THE brother-in-law of a man given an “arbitrary” 11-year sentence in Bahrain has joined the Scottish Government, Scottish Labour and human rights groups in urging the UK Government to step up and demand his release.

Sayed Nizar Alwadaei was just 18 years old when he was sentenced in 2017 on what his family allege are “trumped-up charges” of planting a fake bomb.

The United Nations has deemed his imprisonment “arbitrary” and an "act of reprisal" for Sayed Ahmed Alwadaei’s human rights activism.

There are fears about Nizar’s health with reports he is experiencing severe neck pain and shortness of breath.

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There had also previously been an outbreak of tuberculosis in his crowded cell and his family were concerned over the delay in testing him. During this time, his family allege he spent four days in solitary confinement after demanding medical care.

In a letter seen by The National, Labour MSP Katy Clark wrote to Scottish External Secretary Angus Robertson asking him to urgently press the Bahrain embassy in the UK to release Nizar from prison.

On June 1, she called for the Scottish minister to contact his UK counterpart and seek his immediate release from prison, as requested by the UN’s Working Group on Arbitrary Detention (WGAD).

Robertson said Nizar’s detention is a "violation of international human rights” as he called for action from the UK amid warnings the prisoner is at “serious risk” from health complications.

The National: Now 23, Sayed Nizar Alwadaei has spent his entire adult life behind barsNow 23, Sayed Nizar Alwadaei has spent his entire adult life behind bars

He said the Scottish Government remains “deeply concerned” around allegations of torture against Nizar.

Responding to Clark’s letter, Robertson wrote: “I believe the UK Government could, and should, be doing more to make representations on Mr Alwadaei’s behalf.

“I do want to stress that the Scottish Government is committed to promoting and defending democracy, the rule of law and human rights.

“These are values which are shared across the political spectrum in this country and they form the foundation of the international rules based order.

“It is therefore incumbent on politicians of all parties to demonstrate leadership and to speak out on matters of human rights concern wherever they occur.”

Now 23, Nizar has spent all of his adult life behind bars, with Ahmed alleging he has been the victim of torture.

Clark told The National: “Bahrain’s treatment of Sayed Nizar Alwadaei is extremely alarming and completely at odds with international human rights law.

“A UN human rights watchdog has made clear he is being arbitrarily detained and he should be immediately released. I agree with Angus Robertson that the UK Government must be doing more to make representations on Mr Alwadaei’s behalf.

“However, we must be clear that any independent investigation must not be carried out by bodies connected to the Bahrain Government, given Amnesty International and UN Treaty bodies have argued these bodies are not independent from the government and are ineffective in executing their mandates.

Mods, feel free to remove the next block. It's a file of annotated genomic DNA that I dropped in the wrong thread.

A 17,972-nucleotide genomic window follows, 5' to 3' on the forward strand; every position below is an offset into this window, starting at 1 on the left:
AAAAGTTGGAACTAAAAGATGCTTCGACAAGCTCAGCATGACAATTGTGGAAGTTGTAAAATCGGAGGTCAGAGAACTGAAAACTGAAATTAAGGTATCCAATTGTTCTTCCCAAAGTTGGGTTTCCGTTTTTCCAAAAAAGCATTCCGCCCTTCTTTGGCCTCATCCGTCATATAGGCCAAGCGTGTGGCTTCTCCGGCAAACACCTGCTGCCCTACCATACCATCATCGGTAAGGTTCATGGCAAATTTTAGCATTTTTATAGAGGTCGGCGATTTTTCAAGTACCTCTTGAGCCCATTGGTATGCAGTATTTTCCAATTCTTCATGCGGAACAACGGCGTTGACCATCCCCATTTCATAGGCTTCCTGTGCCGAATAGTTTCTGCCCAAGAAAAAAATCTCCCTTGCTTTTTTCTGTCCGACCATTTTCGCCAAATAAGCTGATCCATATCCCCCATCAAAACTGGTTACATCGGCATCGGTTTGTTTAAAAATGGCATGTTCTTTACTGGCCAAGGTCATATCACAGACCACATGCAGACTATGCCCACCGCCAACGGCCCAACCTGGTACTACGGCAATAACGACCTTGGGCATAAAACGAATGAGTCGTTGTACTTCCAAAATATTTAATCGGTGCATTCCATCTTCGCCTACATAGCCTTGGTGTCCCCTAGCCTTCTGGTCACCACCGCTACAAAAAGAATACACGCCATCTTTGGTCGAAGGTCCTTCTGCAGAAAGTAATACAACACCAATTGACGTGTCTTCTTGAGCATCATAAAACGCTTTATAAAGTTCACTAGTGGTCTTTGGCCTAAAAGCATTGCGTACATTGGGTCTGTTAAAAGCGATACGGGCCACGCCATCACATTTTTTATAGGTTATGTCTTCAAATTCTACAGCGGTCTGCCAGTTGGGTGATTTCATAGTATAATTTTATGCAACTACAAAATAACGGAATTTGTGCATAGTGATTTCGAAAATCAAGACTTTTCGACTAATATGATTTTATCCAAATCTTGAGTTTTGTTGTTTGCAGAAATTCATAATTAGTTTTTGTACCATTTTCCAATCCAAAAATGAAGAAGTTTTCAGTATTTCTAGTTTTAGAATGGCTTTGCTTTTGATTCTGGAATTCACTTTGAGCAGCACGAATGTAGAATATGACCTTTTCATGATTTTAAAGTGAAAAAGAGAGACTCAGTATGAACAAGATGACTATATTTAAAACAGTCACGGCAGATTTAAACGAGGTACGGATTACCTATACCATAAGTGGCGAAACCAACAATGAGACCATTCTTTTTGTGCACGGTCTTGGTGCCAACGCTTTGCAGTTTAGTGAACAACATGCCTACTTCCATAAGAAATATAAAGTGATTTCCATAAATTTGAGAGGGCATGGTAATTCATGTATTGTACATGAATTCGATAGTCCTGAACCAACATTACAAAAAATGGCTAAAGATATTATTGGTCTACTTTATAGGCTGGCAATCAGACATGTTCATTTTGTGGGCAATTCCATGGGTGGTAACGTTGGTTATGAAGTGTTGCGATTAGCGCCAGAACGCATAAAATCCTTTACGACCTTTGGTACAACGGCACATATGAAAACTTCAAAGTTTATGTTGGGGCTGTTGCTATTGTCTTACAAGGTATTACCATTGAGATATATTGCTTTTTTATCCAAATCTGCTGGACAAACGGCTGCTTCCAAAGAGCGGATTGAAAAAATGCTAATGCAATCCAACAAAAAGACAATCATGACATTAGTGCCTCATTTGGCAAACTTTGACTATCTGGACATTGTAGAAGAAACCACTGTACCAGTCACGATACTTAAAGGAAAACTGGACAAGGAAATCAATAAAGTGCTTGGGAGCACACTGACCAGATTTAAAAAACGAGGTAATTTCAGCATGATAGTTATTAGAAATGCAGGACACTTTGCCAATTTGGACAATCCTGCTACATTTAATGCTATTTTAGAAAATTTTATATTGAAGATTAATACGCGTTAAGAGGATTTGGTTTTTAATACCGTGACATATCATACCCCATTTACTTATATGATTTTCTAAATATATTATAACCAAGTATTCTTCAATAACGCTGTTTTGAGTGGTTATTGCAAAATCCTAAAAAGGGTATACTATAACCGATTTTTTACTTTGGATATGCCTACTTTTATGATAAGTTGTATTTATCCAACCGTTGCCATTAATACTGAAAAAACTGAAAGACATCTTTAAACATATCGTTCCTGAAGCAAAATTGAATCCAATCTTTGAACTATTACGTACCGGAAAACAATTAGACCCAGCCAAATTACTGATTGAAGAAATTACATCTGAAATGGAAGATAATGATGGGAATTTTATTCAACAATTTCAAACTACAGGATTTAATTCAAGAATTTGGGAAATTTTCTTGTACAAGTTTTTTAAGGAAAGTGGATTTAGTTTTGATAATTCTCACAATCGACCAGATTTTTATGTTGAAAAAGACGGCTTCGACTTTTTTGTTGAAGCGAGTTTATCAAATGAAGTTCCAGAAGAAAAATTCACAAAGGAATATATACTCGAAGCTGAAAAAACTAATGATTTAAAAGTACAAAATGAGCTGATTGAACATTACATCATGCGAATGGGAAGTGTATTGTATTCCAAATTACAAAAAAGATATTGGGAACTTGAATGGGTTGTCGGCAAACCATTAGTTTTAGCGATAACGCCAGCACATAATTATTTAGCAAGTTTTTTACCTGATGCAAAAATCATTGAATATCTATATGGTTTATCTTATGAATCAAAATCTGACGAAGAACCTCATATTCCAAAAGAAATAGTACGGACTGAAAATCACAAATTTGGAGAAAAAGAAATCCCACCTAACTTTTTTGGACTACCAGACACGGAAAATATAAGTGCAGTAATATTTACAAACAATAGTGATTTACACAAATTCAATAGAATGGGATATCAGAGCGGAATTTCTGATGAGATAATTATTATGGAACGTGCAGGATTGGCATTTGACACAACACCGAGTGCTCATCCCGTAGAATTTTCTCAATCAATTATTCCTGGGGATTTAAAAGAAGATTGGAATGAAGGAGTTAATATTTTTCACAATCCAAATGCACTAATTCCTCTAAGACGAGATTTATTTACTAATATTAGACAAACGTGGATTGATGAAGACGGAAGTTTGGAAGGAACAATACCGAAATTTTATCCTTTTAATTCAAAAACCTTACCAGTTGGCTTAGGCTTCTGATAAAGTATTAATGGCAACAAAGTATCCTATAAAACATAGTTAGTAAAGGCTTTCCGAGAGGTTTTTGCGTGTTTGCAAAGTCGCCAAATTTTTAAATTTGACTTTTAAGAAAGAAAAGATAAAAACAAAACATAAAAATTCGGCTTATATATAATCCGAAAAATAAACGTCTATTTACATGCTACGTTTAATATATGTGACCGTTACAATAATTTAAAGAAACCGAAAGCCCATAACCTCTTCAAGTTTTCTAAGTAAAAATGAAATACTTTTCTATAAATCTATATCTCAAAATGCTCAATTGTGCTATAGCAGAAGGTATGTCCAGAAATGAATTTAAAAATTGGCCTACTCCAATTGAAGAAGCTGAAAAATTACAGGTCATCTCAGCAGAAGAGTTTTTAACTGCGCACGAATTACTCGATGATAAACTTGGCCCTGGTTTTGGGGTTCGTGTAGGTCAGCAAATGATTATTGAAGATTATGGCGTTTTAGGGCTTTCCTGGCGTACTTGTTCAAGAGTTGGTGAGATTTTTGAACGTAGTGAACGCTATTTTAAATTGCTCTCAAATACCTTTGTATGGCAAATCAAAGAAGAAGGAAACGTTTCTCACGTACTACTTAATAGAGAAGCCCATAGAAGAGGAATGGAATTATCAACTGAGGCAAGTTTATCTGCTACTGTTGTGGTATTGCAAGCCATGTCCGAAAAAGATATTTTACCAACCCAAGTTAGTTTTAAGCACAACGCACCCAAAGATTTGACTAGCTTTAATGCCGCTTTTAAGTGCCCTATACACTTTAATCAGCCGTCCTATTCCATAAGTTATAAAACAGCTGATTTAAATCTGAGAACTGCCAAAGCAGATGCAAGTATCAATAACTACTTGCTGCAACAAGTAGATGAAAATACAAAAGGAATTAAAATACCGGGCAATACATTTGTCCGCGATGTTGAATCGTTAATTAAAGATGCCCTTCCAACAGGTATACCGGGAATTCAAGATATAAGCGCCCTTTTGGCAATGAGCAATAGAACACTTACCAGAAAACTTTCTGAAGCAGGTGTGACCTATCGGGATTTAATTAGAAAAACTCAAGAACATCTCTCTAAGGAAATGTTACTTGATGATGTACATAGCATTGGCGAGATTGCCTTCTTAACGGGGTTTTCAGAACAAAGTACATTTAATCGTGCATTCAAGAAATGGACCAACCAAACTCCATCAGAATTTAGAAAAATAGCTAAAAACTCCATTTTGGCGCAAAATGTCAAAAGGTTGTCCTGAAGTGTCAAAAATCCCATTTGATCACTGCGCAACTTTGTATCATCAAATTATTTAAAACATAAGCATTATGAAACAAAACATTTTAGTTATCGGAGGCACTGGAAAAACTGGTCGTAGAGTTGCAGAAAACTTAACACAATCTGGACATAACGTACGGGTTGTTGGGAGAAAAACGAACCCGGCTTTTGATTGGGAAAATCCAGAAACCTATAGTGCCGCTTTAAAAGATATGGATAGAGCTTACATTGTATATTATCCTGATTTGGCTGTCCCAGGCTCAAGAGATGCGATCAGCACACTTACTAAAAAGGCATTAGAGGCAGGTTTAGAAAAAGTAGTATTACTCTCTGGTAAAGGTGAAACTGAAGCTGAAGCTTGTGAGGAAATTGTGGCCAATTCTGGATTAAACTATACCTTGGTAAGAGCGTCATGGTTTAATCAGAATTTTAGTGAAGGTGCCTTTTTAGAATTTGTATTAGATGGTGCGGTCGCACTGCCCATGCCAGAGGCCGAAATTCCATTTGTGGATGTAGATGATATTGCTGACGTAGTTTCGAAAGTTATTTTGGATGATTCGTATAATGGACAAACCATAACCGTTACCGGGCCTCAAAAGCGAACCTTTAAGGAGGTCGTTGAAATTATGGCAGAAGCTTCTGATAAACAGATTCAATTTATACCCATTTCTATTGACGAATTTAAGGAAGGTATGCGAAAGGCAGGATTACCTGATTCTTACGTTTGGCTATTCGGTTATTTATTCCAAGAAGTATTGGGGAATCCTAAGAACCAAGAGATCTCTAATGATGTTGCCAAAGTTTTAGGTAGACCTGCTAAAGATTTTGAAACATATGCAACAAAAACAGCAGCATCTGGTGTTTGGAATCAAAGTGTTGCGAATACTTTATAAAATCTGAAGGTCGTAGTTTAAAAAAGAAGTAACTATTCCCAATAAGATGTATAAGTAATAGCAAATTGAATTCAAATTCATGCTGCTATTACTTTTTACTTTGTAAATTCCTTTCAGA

The National: Sayed Nizar Alwadaei with his mother at his school graduation when he was 17, a year before his arrestSayed Nizar Alwadaei with his mother at his school graduation when he was 17, a year before his arrest

“The UK Government must urgently demand the immediate and unconditional release of Mr Alwadaei from detention and his transfer to a hospital so he can receive medical care.”

Ahmed said the imprisonment of his family had been in retaliation for his human rights work.

The director of advocacy at the Bahrain Institute for Rights and Democracy told The National the UK must follow Scotland’s lead.

He said: “It is important to see the Scottish Government condemning the unspeakable torture which my brother-in-law has suffered at the hands of Bahraini authorities.

“The UN deemed that his abuse was a reprisal for my human rights activism in the UK, and yet, the UK government has done next to nothing to stem the widespread violations committed by their abusive allies in Bahrain, committed against him and other political prisoners in Bahrain.

“It is high time for them to follow Scotland’s example and speak up.”

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Sima Watling, Amnesty International’s Mena Campaigner echoed Ahmed's calls.

They told The National: "The UK Government should take a leaf out of the Scottish book and condemn human rights violations in Bahrain.

"Sayed Nizar al-Wadaei, is imprisoned in reprisal against his exiled relative Sayed Ahmed al-Wadaei and must be immediately released.

"Like scores of other prisoners, he is waiting for adequate medical treatment while the Bahraini authorities are dragging their feet and acting in total impunity under the watchful eyes of their allies who are ready to close their eyes to human rights violations for better trade agreements.

Husain Abdullah, executive director at Americans for Democracy & Human Rights in Bahrain (ADHRB) accused the UK of “playing a key role in covering up Bahrain’s appalling abuses”.

He told The National: "Some of the Bahraini regime’s most serious crimes include the torture of peaceful dissidents and the arbitrary deprivation of their liberty. These violations are well documented by UN experts and rights groups.

“Despite this, over the past decade the UK government has played a key role in covering up Bahrain’s appalling abuses and propping up the brutal AlKhalifa dictatorship."

The UK Government and the Bahrain embassy in the UK have been approached for comment.